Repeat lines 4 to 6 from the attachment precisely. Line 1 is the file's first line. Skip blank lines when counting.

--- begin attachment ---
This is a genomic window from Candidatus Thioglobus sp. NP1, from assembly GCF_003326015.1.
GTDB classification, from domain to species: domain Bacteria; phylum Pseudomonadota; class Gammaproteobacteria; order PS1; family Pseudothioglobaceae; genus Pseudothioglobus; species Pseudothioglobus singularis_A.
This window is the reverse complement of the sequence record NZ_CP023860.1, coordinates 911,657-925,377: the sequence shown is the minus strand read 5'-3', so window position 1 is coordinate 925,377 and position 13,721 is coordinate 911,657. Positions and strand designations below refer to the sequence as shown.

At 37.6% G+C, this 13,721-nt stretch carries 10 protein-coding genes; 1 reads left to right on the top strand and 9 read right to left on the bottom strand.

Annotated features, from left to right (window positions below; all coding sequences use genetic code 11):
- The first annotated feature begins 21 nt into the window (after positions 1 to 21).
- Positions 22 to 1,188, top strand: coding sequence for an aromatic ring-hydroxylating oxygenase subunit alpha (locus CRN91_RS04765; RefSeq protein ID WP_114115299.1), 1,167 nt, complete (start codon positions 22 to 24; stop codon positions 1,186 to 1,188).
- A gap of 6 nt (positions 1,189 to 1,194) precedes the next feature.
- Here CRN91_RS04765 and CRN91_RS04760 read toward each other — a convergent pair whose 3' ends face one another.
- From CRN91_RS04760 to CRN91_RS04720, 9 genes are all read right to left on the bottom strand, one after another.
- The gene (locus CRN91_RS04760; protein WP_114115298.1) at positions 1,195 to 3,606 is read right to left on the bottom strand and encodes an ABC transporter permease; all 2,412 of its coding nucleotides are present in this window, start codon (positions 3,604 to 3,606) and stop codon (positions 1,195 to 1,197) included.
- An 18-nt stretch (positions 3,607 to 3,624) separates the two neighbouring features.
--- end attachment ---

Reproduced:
At 37.6% G+C, this 13,721-nt stretch carries 10 protein-coding genes; 1 reads left to right on the top strand and 9 read right to left on the bottom strand.

Annotated features, from left to right (window positions below; all coding sequences use genetic code 11):
- The first annotated feature begins 21 nt into the window (after positions 1 to 21).